Breaking Bad as Sittrag

Whatever else it is, tragedy is a dramatic form, a type of drama for the stage or film or TV etc. Certain dramatic works of art are tragedies. Tragedy has been regarded as the pinnacle of dramatic art for about 2,500 years in the western world. It’s typically dated back to the Oresteia by Aeschylus. There has been fascinating conjecture about the origins of Greek tragic drama in, it’s thought, religious ritual.

Tragedy is not philosophy, but the phrase ‘tragic vision’ is associated with the form. Just what that is varies considerably. Tragedy isn’t inevitably as Aristotle says it is in The Poetics, of course. But a or the ‘tragic vision’ has typically been associated with our most profound dramatic art, our most probing drama into, well, the meaning of life.

Tragedy often involves a victory of the spirit in the face of great worldly loss. People endure, in tragedy. Usually they go down. It’s the end for them. A couple of the things long associated with the tragic vision are ‘anagnorisis’ or ‘recognition’. The vanilla meaning is the key moment in the play of insight usually by the protagonist into the situation. Another is ‘catharsis’. It can and has been interpreted to be many things, but it’s usually associated with the purging and purification of pity and terror/fear in the audience, ie, the drama leads them to catharsis, to an appreciation of the tragic vision of the drama or the fate of the hero/heroine. It’s sometimes associated with insight into ‘the human condition’ or something sufficiently vague. I expect that it often evades some formulas while partially satisfying others. Our own experience is often like that whether it’s cathartic or otherwise.

I expect that the writers of Breaking Bad have been more than a little aware of tragedy in the writing. How could they not? It’s basically the faith of most dramatic artists. They believe in people, typically, and they believe in their art and the art of tragedy as the great expression of their faith in the value of life and the capacity of people to, well, be heroic even as they go down. Not necessarily as martyrs but perhaps true to their own priorities and values about what’s important in this life.

In any case, the key insight or recognition in Breaking Bad is when Walt finally admits to himself and Skyler that he did it for himself. It’s a moment of insight into himself and his own life. And his life with Skyler and the family. He is finally revealed to himself and also open to his wife to whom he has been lying since the series began. That seems like a significant victory, in the drama. He can finally admit to her and to himself what he has been hiding all his life.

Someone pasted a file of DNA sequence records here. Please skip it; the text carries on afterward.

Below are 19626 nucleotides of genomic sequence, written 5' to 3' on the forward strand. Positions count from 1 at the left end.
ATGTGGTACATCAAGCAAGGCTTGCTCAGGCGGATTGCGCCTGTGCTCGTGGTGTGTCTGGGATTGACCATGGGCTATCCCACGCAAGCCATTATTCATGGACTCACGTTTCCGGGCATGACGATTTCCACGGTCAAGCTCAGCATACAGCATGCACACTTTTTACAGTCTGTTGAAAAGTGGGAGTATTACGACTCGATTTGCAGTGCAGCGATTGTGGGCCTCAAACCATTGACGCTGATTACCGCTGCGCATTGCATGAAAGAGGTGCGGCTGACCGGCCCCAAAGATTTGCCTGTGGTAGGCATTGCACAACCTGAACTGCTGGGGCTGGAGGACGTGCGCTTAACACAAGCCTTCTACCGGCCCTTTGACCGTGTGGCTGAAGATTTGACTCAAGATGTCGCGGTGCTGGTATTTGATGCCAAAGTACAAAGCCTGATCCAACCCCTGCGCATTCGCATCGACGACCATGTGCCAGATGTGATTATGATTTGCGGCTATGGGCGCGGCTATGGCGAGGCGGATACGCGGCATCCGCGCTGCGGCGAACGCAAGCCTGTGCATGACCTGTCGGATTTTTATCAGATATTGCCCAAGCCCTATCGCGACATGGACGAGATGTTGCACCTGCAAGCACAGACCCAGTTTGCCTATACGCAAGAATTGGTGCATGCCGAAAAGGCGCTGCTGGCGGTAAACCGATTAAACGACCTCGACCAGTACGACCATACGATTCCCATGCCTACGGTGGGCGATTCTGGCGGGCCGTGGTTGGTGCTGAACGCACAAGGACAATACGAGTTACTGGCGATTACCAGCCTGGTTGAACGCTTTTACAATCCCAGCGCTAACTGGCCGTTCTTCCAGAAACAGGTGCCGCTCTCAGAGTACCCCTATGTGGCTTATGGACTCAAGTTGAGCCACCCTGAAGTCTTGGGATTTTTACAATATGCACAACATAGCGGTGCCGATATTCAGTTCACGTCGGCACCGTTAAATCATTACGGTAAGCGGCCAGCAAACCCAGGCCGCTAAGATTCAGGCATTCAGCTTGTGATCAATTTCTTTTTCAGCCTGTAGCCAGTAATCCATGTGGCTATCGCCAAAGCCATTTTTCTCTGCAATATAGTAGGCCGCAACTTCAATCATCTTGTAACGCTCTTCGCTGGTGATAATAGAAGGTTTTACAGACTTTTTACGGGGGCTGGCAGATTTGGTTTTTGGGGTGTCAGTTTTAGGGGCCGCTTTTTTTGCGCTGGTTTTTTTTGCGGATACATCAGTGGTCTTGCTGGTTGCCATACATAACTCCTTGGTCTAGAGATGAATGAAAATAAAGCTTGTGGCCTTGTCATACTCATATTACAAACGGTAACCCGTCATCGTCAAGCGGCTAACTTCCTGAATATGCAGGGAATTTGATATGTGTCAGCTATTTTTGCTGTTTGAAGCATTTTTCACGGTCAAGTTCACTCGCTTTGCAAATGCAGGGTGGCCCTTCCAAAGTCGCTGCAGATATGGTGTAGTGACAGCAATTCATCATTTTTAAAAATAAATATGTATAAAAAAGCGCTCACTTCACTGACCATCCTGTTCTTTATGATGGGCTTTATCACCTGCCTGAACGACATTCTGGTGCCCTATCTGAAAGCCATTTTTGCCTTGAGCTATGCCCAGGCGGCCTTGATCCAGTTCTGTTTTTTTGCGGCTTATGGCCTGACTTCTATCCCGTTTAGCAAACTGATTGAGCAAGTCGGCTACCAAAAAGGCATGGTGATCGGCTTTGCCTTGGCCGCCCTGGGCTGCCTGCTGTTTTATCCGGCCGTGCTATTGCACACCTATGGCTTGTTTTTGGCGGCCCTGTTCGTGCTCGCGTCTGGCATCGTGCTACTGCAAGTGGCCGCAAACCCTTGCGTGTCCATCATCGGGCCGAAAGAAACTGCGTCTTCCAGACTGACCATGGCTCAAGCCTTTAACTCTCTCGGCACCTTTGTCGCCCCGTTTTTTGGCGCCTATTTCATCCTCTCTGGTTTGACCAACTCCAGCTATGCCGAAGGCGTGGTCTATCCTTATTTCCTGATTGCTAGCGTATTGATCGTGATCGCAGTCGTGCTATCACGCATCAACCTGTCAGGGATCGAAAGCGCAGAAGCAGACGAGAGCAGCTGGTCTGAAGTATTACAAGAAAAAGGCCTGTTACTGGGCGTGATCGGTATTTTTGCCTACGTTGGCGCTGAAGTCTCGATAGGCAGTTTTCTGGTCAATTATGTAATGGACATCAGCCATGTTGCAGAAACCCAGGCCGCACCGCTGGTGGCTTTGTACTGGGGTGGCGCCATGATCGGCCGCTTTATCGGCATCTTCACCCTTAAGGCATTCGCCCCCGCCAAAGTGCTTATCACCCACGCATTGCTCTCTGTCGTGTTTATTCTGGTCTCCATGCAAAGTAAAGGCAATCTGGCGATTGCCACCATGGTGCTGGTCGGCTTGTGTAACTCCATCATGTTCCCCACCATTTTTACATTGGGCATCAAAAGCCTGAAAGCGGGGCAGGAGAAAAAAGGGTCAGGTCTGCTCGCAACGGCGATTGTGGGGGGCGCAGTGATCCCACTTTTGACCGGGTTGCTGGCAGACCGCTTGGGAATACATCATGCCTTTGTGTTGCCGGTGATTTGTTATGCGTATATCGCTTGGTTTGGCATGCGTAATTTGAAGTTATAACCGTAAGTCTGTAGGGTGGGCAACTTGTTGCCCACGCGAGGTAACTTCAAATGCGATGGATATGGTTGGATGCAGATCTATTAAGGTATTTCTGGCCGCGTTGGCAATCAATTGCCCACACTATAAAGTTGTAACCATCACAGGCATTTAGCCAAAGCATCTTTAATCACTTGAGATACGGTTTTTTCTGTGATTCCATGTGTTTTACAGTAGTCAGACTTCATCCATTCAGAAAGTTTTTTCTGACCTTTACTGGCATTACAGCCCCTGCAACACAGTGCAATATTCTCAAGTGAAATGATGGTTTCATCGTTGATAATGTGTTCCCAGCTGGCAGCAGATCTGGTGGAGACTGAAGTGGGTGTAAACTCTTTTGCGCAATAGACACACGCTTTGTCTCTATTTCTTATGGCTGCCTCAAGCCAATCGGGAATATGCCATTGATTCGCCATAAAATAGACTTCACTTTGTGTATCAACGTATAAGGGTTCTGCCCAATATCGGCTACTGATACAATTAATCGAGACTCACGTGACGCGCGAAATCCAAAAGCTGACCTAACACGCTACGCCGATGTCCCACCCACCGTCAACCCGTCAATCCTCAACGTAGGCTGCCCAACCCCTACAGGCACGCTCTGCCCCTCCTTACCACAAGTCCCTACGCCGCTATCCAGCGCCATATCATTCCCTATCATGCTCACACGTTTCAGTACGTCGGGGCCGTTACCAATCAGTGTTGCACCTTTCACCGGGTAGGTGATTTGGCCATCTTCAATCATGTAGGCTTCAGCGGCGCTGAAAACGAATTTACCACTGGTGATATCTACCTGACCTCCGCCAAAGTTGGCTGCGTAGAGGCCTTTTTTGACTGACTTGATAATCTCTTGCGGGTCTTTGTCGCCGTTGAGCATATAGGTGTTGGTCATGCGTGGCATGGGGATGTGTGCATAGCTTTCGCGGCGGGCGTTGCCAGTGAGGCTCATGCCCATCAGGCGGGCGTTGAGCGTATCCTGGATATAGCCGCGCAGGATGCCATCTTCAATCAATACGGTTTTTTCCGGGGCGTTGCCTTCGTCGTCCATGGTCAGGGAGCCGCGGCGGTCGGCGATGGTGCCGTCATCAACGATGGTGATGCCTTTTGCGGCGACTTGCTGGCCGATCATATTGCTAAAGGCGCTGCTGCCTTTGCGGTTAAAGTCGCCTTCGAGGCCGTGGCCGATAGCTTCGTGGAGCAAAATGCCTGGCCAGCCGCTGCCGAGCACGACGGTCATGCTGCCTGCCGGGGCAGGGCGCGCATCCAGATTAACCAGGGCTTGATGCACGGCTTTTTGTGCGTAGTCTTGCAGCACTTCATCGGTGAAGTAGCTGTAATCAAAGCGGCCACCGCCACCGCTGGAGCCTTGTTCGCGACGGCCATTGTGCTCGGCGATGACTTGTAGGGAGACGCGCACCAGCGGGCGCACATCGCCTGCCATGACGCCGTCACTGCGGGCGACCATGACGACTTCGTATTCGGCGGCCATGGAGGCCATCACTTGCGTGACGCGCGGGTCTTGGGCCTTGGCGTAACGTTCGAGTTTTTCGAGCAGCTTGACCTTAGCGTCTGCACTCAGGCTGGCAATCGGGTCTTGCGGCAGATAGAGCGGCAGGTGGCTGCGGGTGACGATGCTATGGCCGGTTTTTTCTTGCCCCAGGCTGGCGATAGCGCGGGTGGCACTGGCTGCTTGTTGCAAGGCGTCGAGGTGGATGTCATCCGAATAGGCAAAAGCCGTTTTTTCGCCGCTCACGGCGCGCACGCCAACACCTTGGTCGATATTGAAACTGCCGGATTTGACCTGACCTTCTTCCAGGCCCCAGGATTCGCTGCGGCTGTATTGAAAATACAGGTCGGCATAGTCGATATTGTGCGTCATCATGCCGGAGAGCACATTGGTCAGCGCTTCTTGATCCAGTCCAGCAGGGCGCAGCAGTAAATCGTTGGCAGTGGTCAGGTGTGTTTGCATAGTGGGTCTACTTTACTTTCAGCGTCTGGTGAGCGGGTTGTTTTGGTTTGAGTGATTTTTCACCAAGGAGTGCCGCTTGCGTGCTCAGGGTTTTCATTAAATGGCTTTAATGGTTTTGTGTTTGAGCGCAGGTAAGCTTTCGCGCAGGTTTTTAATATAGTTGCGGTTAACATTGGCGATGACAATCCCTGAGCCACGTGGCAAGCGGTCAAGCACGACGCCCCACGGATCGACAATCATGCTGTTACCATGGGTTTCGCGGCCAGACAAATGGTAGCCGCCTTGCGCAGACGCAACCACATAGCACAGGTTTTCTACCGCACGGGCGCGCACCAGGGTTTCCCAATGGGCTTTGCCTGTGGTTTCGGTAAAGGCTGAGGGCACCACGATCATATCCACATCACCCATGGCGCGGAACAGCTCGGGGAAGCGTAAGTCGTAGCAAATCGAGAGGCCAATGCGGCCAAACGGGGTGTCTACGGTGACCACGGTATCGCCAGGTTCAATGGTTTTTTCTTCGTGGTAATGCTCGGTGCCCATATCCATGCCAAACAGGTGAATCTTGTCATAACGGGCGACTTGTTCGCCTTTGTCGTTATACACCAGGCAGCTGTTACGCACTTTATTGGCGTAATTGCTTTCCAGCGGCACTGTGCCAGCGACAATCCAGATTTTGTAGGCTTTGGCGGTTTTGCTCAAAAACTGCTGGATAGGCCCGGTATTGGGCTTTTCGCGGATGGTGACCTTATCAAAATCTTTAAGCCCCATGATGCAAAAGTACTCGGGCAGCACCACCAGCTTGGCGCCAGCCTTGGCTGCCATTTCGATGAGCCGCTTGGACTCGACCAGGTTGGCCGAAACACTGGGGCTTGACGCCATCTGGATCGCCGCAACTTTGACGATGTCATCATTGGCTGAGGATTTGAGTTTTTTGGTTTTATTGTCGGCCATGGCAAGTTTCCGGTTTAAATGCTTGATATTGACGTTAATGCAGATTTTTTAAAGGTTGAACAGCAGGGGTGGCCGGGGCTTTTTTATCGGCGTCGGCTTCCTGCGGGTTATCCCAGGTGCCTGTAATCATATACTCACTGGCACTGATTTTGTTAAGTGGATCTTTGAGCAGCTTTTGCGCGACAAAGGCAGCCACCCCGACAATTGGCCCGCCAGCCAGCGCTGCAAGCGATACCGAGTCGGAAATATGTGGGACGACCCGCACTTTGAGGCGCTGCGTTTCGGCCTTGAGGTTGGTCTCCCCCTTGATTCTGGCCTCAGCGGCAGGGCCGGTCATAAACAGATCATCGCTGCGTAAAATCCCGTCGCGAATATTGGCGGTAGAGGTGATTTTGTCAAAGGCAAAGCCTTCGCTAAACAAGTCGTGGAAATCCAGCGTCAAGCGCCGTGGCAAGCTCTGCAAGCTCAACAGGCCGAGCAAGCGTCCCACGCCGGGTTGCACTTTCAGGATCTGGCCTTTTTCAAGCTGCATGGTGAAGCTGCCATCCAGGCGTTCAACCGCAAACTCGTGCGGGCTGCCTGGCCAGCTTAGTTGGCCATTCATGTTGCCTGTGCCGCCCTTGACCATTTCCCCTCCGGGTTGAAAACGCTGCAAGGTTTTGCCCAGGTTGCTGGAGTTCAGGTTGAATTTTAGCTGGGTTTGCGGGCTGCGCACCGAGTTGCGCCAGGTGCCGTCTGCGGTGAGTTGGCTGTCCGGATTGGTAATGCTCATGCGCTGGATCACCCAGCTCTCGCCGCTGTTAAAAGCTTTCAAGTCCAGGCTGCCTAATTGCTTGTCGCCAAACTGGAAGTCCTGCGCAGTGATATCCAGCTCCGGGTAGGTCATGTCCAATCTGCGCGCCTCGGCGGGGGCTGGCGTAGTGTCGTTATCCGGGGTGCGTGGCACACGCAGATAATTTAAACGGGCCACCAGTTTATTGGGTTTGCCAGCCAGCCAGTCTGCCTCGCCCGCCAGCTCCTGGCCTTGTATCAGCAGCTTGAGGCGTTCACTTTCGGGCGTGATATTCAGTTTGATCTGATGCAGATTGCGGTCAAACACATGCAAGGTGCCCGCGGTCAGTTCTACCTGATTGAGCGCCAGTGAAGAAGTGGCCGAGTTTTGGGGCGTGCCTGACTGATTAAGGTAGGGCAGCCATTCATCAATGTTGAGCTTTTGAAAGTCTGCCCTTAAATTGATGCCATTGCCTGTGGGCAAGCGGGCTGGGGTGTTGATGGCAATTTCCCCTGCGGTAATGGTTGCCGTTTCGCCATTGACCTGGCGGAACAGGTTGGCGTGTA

And the catharsis, well, that’s ongoing, isn’t it. It’s when it all comes together for you, whenever that is.

4 Responses to “Breaking Bad as Sittrag”

  • Not to forget the deep connection between drama and trauma — and the “teatron” as a place for looking/looking — looking into the wound, into the trauma; and listening to the theory of it all. The interplay between the catharsis of the player and the catharsis of the watcher/listener, aye, there’s the rub.

  • I’ve never heard of the “teatron”. Tell me more. Is it from one of your radio works?

    Yes, what/where is the place of listening to the theory of it all in the experience?

    And what’s that about the rub?

  • Typing too fast — the word is theatron, or “looking place”. Related also to theory — in ways much discussed by lit theorists.

    And the rub: well I am always fascinated by the tension and possible (inevitable?) divergence between whatever catharsis may be experienced by actors in performance (it does happen) and the educed catharsis of the watcher/listener. Sometimes the player uncovers one wound, while the audience may uncover a gash elsewhere.

    Possibly irrelevant to a discussion of BB, which I have not seen — but shall dip in to season 1 on your prompting.

  • I didn’t realize the Greek theatre was called a ‘theatron’. Thanks for that.

    Concerning catharsis, I gather it is also discussed sometimes as a process that occurs in the play. Rather than in the players or the audience.

    This last summer, I watched all of The Sopranos. Had only seen a few episodes previously. I watched it cuz I read various people describe it as the best TV series ever. And a fine work it is. But I found Breaking Bad riveting in ways that I didn’t experience with The Sopranos. Although probably Breaking Bad was seriously influenced by The Sopranos: the sense of humour and the dark anti-hero among probly other things.

    TV drama seems to have matured rather fruitfully. It’s said that the smaller audiences of the ‘narrowcast’ have been important to that maturation. TV’s become less a mass medium. Shows like The Sopranos and Breaking Bad are meant for adult audiences. The writers haven’t had to worry about writing for 14 year-olds. It seems that the audience for serious cinematic drama has more or less migrated to television.

    And these two series are as lengthy–perhaps moreso–than many a novel. It used to be that only the novel had the sort of length to carry the sort of psychological depth of portraiture we associate with many 20th century novels. Breaking Bad is 62 episodes long; 62 hours. That’s about how long it takes to read some novels; longer than some.

    And one of the key things about Breaking Bad is that the premise pretty much limits the duration of the series. It isn’t constantly hitting the ‘reset’ button. There’s a strong narrative arc from beginning to end. Like a novel.